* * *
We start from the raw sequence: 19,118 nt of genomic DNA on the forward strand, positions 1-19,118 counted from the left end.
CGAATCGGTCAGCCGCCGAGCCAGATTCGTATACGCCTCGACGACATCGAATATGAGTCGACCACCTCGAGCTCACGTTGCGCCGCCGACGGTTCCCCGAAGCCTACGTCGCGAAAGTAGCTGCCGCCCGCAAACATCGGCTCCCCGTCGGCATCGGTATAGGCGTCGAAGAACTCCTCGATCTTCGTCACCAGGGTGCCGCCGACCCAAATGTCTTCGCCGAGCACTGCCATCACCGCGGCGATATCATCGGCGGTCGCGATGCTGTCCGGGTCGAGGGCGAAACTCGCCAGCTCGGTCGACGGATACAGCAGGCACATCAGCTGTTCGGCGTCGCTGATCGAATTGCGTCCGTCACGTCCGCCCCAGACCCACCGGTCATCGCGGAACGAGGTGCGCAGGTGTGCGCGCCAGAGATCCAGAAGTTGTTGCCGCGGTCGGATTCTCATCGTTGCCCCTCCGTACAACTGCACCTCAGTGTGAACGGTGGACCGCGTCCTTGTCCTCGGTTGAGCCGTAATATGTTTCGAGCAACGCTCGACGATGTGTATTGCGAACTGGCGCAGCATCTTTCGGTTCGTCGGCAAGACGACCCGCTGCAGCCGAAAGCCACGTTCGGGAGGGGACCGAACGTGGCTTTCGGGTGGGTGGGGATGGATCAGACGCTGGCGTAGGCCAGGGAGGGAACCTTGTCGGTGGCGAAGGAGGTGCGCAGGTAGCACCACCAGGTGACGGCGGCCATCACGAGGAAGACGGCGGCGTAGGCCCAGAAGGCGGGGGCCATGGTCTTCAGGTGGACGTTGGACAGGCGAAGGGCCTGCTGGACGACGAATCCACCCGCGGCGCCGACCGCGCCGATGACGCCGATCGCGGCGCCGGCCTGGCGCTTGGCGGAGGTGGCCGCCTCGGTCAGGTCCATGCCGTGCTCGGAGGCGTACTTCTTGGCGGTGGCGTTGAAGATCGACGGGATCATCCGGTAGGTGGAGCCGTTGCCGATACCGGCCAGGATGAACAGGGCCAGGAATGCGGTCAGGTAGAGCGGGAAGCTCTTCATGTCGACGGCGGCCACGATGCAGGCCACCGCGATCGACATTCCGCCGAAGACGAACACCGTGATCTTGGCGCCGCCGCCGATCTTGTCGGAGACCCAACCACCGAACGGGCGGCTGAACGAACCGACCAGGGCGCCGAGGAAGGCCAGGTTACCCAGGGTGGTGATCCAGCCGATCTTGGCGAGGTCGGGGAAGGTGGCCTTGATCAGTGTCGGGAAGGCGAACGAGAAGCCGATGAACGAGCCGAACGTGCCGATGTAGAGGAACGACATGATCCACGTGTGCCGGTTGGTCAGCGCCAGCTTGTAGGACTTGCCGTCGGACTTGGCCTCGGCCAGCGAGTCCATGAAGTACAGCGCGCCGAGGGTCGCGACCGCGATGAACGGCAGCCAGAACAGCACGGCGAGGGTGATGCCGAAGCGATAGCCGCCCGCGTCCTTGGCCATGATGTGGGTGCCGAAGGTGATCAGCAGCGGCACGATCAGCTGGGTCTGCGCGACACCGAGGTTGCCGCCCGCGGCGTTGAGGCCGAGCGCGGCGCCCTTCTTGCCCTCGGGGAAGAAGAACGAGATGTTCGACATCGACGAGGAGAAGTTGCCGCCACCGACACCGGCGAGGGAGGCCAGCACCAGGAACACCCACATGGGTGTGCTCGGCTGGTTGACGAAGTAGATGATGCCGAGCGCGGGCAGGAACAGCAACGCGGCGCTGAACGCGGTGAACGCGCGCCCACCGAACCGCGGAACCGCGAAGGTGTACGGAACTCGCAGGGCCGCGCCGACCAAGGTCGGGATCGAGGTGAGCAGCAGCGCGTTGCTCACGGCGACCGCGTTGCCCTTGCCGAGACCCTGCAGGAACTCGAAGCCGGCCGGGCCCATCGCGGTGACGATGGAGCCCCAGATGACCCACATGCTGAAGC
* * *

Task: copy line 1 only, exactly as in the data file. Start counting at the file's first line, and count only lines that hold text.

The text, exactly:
We start from the raw sequence: 19,118 nt of genomic DNA on the forward strand, positions 1-19,118 counted from the left end.